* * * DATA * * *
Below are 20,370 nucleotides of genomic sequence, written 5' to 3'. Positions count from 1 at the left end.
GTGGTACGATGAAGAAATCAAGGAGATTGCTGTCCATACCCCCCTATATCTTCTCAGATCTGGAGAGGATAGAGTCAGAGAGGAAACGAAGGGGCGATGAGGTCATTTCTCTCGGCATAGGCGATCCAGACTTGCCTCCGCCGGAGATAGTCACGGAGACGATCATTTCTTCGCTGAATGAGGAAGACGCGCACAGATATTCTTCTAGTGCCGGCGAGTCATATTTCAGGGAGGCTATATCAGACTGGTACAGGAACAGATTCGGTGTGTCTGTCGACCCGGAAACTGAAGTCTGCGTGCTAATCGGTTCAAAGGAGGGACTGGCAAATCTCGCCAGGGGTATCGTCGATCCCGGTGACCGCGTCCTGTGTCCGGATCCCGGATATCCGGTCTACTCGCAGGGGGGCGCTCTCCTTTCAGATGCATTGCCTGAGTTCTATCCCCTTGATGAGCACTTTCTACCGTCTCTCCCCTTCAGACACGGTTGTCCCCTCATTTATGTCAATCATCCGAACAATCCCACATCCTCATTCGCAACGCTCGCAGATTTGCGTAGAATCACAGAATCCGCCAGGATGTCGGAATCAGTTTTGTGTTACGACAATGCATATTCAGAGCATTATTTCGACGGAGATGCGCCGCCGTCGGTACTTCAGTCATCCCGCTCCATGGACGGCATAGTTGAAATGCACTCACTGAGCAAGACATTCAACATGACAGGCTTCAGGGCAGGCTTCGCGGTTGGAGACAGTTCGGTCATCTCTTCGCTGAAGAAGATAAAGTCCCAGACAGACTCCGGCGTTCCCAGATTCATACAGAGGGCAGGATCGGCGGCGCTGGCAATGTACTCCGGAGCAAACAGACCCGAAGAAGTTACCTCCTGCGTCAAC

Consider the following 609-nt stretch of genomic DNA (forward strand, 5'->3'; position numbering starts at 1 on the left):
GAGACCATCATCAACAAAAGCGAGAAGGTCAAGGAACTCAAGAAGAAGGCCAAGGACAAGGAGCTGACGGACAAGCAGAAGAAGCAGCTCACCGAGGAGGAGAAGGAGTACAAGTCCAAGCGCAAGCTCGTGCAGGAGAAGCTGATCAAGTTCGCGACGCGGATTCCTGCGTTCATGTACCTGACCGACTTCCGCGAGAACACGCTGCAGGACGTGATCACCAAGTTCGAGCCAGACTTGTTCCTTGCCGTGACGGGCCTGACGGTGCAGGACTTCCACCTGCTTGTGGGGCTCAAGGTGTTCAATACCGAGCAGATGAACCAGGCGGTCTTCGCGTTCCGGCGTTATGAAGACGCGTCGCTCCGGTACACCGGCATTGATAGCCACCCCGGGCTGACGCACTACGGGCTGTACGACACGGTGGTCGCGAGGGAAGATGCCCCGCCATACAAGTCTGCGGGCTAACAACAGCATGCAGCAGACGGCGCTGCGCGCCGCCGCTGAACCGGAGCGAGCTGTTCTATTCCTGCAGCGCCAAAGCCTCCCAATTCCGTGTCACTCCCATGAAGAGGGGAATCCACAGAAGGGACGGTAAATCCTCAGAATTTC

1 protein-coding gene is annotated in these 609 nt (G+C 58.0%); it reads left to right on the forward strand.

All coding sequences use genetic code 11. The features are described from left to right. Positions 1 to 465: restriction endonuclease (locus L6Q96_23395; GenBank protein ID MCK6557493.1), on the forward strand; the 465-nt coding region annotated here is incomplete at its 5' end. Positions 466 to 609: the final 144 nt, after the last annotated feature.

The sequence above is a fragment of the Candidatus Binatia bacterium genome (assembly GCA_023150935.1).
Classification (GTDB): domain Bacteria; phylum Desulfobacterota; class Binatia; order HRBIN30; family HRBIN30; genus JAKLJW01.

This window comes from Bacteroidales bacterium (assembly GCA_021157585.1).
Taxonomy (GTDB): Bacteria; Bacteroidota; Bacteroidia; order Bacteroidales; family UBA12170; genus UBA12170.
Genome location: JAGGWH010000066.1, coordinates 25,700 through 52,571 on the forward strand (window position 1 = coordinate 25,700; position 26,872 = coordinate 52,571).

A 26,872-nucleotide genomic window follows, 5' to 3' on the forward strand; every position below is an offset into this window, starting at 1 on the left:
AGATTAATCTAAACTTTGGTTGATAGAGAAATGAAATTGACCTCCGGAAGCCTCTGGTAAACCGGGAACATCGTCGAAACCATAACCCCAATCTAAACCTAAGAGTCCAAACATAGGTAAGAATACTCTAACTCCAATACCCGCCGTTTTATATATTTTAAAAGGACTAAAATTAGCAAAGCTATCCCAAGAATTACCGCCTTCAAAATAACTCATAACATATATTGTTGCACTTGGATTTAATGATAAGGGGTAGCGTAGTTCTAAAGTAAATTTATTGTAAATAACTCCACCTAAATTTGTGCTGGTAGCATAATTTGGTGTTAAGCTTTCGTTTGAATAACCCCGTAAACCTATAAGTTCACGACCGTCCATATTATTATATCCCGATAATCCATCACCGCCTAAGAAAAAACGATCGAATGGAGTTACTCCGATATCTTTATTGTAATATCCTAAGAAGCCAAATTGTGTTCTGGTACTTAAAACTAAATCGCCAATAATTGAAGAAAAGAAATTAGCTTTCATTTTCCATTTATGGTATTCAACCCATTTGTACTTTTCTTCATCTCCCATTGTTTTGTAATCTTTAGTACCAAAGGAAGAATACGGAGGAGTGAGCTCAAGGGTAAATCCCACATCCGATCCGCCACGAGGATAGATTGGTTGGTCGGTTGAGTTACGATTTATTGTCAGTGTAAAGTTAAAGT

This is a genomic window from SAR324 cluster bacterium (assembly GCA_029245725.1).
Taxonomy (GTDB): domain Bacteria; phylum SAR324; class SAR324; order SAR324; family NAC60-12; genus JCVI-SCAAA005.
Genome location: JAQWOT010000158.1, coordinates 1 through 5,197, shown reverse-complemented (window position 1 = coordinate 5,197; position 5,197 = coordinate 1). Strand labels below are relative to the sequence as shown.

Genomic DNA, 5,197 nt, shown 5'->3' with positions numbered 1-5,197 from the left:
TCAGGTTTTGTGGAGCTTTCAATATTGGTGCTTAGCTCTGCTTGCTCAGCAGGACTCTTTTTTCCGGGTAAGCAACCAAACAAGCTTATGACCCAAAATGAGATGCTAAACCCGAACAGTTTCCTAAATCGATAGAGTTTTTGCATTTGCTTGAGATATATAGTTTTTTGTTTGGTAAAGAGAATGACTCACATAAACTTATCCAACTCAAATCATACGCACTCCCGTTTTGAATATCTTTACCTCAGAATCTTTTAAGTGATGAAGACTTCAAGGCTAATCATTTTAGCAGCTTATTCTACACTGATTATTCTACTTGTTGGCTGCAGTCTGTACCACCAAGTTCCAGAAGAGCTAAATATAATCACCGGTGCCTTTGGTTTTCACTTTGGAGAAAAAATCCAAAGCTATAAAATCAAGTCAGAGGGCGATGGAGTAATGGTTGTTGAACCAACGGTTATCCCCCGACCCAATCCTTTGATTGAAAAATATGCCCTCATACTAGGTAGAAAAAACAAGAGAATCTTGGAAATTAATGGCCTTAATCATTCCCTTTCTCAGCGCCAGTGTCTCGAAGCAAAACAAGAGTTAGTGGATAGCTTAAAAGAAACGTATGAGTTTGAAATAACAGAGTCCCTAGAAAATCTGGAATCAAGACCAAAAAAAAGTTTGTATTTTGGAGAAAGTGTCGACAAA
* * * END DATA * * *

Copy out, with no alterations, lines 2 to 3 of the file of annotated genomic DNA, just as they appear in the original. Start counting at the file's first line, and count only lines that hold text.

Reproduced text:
GTGGTACGATGAAGAAATCAAGGAGATTGCTGTCCATACCCCCCTATATCTTCTCAGATCTGGAGAGGATAGAGTCAGAGAGGAAACGAAGGGGCGATGAGGTCATTTCTCTCGGCATAGGCGATCCAGACTTGCCTCCGCCGGAGATAGTCACGGAGACGATCATTTCTTCGCTGAATGAGGAAGACGCGCACAGATATTCTTCTAGTGCCGGCGAGTCATATTTCAGGGAGGCTATATCAGACTGGTACAGGAACAGATTCGGTGTGTCTGTCGACCCGGAAACTGAAGTCTGCGTGCTAATCGGTTCAAAGGAGGGACTGGCAAATCTCGCCAGGGGTATCGTCGATCCCGGTGACCGCGTCCTGTGTCCGGATCCCGGATATCCGGTCTACTCGCAGGGGGGCGCTCTCCTTTCAGATGCATTGCCTGAGTTCTATCCCCTTGATGAGCACTTTCTACCGTCTCTCCCCTTCAGACACGGTTGTCCCCTCATTTATGTCAATCATCCGAACAATCCCACATCCTCATTCGCAACGCTCGCAGATTTGCGTAGAATCACAGAATCCGCCAGGATGTCGGAATCAGTTTTGTGTTACGACAATGCATATTCAGAGCATTATTTCGACGGAGATGCGCCGCCGTCGGTACTTCAGTCATCCCGCTCCATGGACGGCATAGTTGAAATGCACTCACTGAGCAAGACATTCAACATGACAGGCTTCAGGGCAGGCTTCGCGGTTGGAGACAGTTCGGTCATCTCTTCGCTGAAGAAGATAAAGTCCCAGACAGACTCCGGCGTTCCCAGATTCATACAGAGGGCAGGATCGGCGGCGCTGGCAATGTACTCCGGAGCAAACAGACCCGAAGAAGTTACCTCCTGCGTCAAC

Consider the following 609-nt stretch of genomic DNA (forward strand, 5'->3'; position numbering starts at 1 on the left):